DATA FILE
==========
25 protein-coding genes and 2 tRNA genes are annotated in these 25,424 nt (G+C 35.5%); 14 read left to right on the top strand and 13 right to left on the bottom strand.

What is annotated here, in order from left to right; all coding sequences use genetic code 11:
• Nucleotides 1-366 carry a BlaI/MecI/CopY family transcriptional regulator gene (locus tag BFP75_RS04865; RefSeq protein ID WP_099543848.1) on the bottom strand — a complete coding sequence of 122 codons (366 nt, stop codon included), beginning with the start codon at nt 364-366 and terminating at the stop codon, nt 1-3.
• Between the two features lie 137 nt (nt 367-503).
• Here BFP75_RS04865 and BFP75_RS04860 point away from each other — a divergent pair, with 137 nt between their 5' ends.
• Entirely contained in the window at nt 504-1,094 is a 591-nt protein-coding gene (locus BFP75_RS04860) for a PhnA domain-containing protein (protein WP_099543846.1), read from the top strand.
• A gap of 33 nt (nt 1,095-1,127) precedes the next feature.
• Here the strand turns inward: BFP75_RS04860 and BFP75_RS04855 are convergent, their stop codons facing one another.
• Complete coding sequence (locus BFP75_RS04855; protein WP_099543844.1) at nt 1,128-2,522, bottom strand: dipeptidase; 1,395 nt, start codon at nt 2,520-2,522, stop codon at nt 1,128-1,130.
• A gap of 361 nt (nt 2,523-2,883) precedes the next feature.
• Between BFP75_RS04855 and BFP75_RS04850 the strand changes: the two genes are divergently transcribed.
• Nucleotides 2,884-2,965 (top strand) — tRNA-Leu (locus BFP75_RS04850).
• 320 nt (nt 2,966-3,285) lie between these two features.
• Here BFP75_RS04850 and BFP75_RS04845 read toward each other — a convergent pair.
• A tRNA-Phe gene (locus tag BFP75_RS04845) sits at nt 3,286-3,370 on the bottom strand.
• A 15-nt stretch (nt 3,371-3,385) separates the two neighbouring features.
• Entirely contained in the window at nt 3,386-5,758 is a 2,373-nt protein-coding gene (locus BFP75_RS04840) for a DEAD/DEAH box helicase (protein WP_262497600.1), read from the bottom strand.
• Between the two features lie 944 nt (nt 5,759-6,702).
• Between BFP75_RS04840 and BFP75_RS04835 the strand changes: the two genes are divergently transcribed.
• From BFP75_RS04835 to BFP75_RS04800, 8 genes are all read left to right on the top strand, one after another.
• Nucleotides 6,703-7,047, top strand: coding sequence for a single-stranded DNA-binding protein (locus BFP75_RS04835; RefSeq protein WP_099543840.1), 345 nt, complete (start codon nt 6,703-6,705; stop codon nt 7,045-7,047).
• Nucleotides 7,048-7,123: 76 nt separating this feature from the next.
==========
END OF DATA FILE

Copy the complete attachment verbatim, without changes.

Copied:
25 protein-coding genes and 2 tRNA genes are annotated in these 25,424 nt (G+C 35.5%); 14 read left to right on the top strand and 13 right to left on the bottom strand.

What is annotated here, in order from left to right; all coding sequences use genetic code 11:
• Nucleotides 1-366 carry a BlaI/MecI/CopY family transcriptional regulator gene (locus tag BFP75_RS04865; RefSeq protein ID WP_099543848.1) on the bottom strand — a complete coding sequence of 122 codons (366 nt, stop codon included), beginning with the start codon at nt 364-366 and terminating at the stop codon, nt 1-3.
• Between the two features lie 137 nt (nt 367-503).
• Here BFP75_RS04865 and BFP75_RS04860 point away from each other — a divergent pair, with 137 nt between their 5' ends.
• Entirely contained in the window at nt 504-1,094 is a 591-nt protein-coding gene (locus BFP75_RS04860) for a PhnA domain-containing protein (protein WP_099543846.1), read from the top strand.
• A gap of 33 nt (nt 1,095-1,127) precedes the next feature.
• Here the strand turns inward: BFP75_RS04860 and BFP75_RS04855 are convergent, their stop codons facing one another.
• Complete coding sequence (locus BFP75_RS04855; protein WP_099543844.1) at nt 1,128-2,522, bottom strand: dipeptidase; 1,395 nt, start codon at nt 2,520-2,522, stop codon at nt 1,128-1,130.
• A gap of 361 nt (nt 2,523-2,883) precedes the next feature.
• Between BFP75_RS04855 and BFP75_RS04850 the strand changes: the two genes are divergently transcribed.
• Nucleotides 2,884-2,965 (top strand) — tRNA-Leu (locus BFP75_RS04850).
• 320 nt (nt 2,966-3,285) lie between these two features.
• Here BFP75_RS04850 and BFP75_RS04845 read toward each other — a convergent pair.
• A tRNA-Phe gene (locus tag BFP75_RS04845) sits at nt 3,286-3,370 on the bottom strand.
• A 15-nt stretch (nt 3,371-3,385) separates the two neighbouring features.
• Entirely contained in the window at nt 3,386-5,758 is a 2,373-nt protein-coding gene (locus BFP75_RS04840) for a DEAD/DEAH box helicase (protein WP_262497600.1), read from the bottom strand.
• Between the two features lie 944 nt (nt 5,759-6,702).
• Between BFP75_RS04840 and BFP75_RS04835 the strand changes: the two genes are divergently transcribed.
• From BFP75_RS04835 to BFP75_RS04800, 8 genes are all read left to right on the top strand, one after another.
• Nucleotides 6,703-7,047, top strand: coding sequence for a single-stranded DNA-binding protein (locus BFP75_RS04835; RefSeq protein WP_099543840.1), 345 nt, complete (start codon nt 6,703-6,705; stop codon nt 7,045-7,047).
• Nucleotides 7,048-7,123: 76 nt separating this feature from the next.